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Every Sunday in the liturgy, we are blessed to have what is called a lectionary, or a set of readings for every Sunday and Feast Day in the Church Year. There are specific readings for certain days like Easter, Christmas Eve, Pentecost, Trinity VII, and Epiphany II. Why does the church do this? Why doesn't the church just choose it's own readings each week? Why doesn't the pastor just start at Genesis and preach through The Revelation to St. John? Why doesn't the pastor choose his own readings based on his personal study, or maybe even a topic that he is trying to introduce in the life of the congregation?
Well, one of the reasons the lectionary is beneficial, why we have a set Old Testament, Epistle, and Gospel reading, is to prevent your pastor from preaching an agenda. Let's say that the pastor wants to push something through in a congregation, or more concretely, let's say that the pastor wants to preach about stewardship and get everyone in the church to tithe more. Your pastor would then choose texts that deal specifically with giving, with self-sacrifice, with worshiping the world over and against God. He would choose readings that fit what he wants to preach, what he wants the congregation to hear. The lectionary curbs your pastor's ability to press an agenda in the life of the church. It forces the pastor to actually preach the text of Scripture, rather than use scripture to fit his own desires.
Another reason why the lectionary is beneficial is to curb the congregations hearing. Let's say the congregation starts doing topical studies on Sunday mornings, like "Ten ways to have a better marriage," or "Reasons to give up things and trust God," or "How to balance your checkbook and have your best life now because that is what Jesus thinks is awesome sauce." The lectionary destroys any notion of the Divine Service being anything about what you do, because the lectionary are a set of readings that tell you about what God is doing for you. The lectionary is a great thunderbolt against self-righteousness and Christless preaching. The lectionary forces the congregation to confess that Church isn't about what they want to get out of it, but what God desires them to receive.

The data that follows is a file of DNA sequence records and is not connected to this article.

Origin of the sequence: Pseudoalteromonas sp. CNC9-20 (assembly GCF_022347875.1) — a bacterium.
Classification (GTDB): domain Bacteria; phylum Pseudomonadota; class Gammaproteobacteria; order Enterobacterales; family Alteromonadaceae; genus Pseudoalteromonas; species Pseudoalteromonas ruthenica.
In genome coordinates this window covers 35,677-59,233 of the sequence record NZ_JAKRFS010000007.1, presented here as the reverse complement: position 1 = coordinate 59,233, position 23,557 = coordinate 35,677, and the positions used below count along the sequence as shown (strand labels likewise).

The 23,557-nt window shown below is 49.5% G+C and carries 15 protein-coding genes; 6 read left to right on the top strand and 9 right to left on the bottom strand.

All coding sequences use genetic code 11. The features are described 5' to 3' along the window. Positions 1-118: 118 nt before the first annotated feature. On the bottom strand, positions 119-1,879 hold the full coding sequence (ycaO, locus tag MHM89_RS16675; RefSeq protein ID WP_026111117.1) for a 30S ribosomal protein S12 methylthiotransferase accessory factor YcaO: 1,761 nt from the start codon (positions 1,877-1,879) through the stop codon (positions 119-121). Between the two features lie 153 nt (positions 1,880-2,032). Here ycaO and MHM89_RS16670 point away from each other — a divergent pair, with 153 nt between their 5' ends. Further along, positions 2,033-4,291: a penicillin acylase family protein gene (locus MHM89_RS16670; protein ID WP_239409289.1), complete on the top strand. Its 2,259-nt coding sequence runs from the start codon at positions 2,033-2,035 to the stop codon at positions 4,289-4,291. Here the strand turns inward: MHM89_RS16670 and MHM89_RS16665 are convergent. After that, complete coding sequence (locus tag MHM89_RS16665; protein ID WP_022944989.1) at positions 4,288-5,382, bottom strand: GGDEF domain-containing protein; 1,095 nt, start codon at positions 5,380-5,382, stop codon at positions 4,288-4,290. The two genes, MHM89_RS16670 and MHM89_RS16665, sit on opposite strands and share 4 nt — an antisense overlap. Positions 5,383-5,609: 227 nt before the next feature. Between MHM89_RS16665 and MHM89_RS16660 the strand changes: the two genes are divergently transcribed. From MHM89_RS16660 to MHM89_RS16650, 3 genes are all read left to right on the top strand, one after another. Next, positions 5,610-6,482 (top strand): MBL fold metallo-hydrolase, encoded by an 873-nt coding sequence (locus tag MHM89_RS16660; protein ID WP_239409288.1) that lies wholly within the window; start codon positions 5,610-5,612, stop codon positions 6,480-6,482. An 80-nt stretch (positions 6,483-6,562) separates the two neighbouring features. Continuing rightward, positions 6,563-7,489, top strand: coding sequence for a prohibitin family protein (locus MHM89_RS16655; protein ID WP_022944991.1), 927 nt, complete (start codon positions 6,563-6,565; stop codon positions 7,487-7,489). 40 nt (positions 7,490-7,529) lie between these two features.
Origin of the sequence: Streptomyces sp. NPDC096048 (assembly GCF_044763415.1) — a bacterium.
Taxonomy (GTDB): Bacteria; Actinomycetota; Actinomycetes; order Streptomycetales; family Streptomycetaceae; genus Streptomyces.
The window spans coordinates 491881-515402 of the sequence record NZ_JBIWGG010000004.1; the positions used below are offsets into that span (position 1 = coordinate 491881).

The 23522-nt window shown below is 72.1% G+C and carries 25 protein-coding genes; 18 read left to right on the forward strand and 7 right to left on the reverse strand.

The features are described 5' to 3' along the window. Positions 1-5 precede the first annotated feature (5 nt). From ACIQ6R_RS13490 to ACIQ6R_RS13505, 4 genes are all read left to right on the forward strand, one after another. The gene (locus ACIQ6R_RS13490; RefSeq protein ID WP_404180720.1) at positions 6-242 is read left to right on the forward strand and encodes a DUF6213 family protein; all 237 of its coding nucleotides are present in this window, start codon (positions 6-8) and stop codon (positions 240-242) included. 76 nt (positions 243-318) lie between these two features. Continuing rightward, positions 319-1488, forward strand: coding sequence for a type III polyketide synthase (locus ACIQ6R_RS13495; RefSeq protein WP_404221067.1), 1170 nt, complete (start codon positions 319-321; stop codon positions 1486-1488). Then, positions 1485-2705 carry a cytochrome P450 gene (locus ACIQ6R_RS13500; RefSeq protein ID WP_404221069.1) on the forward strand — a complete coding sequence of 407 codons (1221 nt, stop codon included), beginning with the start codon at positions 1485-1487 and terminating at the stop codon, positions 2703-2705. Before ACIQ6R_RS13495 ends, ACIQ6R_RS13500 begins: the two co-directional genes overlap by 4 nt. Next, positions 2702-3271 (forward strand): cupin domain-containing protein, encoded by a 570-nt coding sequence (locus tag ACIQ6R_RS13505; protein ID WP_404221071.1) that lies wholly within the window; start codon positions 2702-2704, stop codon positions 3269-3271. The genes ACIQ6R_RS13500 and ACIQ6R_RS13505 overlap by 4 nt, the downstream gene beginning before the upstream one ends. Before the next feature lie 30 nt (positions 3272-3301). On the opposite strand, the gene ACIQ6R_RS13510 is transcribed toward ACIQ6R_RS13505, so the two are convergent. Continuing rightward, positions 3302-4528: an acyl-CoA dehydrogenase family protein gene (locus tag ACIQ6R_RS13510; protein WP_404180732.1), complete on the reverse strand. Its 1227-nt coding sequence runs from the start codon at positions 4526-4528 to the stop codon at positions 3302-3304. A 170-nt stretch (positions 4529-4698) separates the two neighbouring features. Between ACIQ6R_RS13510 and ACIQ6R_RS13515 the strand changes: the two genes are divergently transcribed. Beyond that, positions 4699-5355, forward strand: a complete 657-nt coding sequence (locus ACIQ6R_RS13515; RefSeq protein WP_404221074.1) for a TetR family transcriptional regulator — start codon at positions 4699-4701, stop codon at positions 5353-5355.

However, the chief reason for the lectionary is because it places us in the life of Christ and His bride, the Church. The lectionary takes us from the incarnation to the cross and empty tomb. It takes us from why we need Jesus in the preaching of the Law and forgives us in the hearing of the Gospel. The lectionary declares to us the life we have in Christ as the church continues to receive the gifts that He purchased and won for us on the cross. Why the lectionary? Because it hands Jesus over to us and shows us that our life flows from the life of Christ. This is one of the reasons why the pastor doesn't just preach through the bible and then start over again when he is done. The Divine Service is all about Jesus for you, for your forgiveness and salvation. This is why the Gospel must be read every Sunday. This is why we read texts that deal with who we are both outside and in Christ. This is why we read the epistles of St. Paul, Peter, James, and John, in order that we may receive the earliest preachings of the word of our forgiveness and life in Jesus. The lectionary is that's set series of the Old Testament, Epistle, and Gospel readings that hands Jesus over to us and comforts us in our anxiety. In doing this then, we can read the bible throughout the year and see that it is all about Jesus and our salvation.
Peace be with you. May the devil be silenced, the world be hushed, and the Old Adam be drowned anew so that you hear only the voice of your Savior Jesus who says, "It is finished, I have done all things for you, be at peace," Amen.